Also if you don’t have access to power tools–
Home Depot and Lowes sell ‘handy panels–’ plywood cut to 2’x4’ size ready to carry home, as well as pegboard and other items. They also have circle panels pre-cut.
They will also cut some materials to size, either for free or for a modest fee.
You -can- cut 1/4" plywood with a utility knife! Just make sure you have something other than the good dining room table or the hardwood floor under it before you start!
Start with light strokes of the knife along a straight edge. Just apply enough pressure to cut the fibers. The knife does the work. Repeated strokes of the knife, with gently increasing pressure, will cut through the plywood relatively quickly.
Curves will be more of a challenge-- because you’re trying to make a straight knife blade follow a curve. Do it in little straight sections, and remove the unwanted wood in pieces. You may have to follow up with sandpaper of various grit sizes. You may want to invest in a finish sander as one of your first power tools!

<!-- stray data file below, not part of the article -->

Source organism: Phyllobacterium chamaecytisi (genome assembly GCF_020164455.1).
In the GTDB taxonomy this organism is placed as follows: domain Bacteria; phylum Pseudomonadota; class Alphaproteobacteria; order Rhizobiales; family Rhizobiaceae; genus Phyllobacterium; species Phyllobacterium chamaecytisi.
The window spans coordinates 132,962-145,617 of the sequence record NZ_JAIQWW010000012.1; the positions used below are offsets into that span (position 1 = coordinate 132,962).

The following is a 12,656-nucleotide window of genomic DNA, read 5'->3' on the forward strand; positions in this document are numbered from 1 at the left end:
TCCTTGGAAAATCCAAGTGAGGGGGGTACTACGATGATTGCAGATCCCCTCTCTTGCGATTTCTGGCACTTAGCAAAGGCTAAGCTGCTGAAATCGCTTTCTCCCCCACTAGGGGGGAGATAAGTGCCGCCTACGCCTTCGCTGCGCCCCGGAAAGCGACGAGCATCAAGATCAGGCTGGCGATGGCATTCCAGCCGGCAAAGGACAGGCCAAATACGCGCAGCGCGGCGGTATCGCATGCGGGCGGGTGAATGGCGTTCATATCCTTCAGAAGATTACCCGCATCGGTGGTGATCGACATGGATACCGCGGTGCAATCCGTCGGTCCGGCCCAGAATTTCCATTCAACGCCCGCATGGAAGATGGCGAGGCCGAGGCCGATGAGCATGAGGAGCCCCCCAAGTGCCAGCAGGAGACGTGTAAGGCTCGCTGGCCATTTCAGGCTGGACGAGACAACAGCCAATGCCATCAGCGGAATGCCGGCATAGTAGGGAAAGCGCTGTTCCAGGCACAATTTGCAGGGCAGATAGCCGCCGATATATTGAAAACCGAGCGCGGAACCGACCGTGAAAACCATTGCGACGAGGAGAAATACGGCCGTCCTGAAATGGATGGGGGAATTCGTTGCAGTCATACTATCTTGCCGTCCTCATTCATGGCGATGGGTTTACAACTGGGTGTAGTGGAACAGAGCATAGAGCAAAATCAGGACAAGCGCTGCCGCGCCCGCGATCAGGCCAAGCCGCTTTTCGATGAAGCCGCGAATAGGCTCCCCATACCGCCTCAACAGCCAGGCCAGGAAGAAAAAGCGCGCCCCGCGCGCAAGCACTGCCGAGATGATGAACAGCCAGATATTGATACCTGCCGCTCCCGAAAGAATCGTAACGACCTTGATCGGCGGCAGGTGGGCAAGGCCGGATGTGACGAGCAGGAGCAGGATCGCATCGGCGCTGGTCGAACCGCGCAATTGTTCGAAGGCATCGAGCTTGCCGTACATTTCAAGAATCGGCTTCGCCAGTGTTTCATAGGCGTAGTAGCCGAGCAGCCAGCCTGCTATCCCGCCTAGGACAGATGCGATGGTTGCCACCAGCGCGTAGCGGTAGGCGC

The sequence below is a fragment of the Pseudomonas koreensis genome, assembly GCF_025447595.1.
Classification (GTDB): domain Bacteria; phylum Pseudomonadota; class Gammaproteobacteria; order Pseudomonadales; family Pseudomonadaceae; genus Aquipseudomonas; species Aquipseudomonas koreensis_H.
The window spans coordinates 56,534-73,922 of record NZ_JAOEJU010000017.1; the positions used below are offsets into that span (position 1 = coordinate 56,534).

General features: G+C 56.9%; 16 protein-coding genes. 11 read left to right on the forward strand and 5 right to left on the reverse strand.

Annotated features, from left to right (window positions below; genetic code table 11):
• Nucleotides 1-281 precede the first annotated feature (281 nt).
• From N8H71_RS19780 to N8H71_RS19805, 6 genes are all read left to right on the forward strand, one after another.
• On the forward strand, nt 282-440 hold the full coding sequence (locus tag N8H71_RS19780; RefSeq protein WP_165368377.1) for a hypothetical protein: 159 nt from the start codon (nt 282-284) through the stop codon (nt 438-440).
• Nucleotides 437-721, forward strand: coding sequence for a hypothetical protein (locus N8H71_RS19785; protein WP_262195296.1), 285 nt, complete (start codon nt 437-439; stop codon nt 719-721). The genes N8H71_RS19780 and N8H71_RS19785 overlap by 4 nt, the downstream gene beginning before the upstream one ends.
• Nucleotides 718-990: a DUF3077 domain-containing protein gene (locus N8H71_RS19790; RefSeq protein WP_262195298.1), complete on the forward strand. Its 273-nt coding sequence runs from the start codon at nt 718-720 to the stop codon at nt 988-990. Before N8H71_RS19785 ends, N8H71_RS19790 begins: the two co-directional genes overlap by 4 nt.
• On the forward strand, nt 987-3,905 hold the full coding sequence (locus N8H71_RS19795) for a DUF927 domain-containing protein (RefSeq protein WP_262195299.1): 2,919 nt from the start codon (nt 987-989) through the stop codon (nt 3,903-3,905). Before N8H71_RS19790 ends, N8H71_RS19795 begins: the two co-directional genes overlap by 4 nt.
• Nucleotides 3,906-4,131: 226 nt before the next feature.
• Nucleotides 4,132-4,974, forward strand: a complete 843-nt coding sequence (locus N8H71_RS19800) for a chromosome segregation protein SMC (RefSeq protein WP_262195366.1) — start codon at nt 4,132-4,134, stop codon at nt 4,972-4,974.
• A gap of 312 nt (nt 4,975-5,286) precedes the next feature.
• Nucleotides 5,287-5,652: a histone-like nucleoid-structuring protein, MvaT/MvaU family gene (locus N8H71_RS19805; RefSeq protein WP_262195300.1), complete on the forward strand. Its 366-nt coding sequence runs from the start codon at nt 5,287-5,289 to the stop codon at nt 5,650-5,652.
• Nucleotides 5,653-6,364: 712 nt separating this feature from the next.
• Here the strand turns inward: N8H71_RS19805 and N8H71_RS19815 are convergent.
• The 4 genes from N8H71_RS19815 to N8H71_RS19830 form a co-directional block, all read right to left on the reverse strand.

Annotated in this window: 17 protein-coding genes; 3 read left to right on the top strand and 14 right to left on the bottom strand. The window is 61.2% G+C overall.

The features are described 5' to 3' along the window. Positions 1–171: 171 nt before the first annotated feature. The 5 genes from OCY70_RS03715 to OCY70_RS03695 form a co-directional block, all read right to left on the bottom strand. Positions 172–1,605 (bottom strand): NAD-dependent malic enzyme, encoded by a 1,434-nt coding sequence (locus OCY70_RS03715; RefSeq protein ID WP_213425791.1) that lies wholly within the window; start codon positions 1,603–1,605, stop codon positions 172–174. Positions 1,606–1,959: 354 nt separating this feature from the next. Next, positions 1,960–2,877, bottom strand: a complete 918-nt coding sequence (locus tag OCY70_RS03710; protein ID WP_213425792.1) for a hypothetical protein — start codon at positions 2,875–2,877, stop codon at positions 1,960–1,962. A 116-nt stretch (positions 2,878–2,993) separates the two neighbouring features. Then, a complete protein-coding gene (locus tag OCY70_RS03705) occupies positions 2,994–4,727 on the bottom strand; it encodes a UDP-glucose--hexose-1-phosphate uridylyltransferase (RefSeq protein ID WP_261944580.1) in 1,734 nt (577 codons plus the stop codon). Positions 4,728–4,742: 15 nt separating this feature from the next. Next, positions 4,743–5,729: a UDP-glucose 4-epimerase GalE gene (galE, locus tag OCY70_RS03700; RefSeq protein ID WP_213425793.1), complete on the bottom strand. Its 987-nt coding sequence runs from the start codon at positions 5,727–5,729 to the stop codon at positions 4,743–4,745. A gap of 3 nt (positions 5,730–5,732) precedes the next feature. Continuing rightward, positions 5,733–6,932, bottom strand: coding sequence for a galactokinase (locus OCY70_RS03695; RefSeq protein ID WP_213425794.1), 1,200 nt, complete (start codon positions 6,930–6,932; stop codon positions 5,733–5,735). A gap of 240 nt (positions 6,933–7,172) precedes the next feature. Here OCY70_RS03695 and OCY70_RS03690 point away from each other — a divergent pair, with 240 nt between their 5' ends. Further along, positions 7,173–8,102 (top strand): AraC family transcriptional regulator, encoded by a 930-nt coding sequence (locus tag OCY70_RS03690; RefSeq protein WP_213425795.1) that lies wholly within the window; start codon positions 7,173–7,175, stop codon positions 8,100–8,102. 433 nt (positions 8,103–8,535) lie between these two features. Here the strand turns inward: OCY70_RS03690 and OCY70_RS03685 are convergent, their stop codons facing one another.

Someone suggested Bondo. There’s also green modeler’s putty that is similar in function. And plastic wood! All used to fill in holes you made (or found) where you don’t want them!
Invest in a large breadboard. This can be used as a workbench if you don’t have one. Use it as backing when you’re drilling or sanding or painting. Ikea used to sell one with a lip that fits over the front of the counter you’re working on. This helps keep it from moving. It’s http://www.ikea.com/us/en/catalog/products/00309829/
Drill and bits
Sander and assorted sandpaper Sometimes a power sander can be your worst enemy, so be careful!
Nibbling tool - this can nibble holes in thin metal and plastic, following (relatively) complex contours
Hacksaw for cutting metal
Wood saw for cutting wood (duh)
Coping saw (ie jig saw) Jig saw also comes in power versions
Other hand saws as needed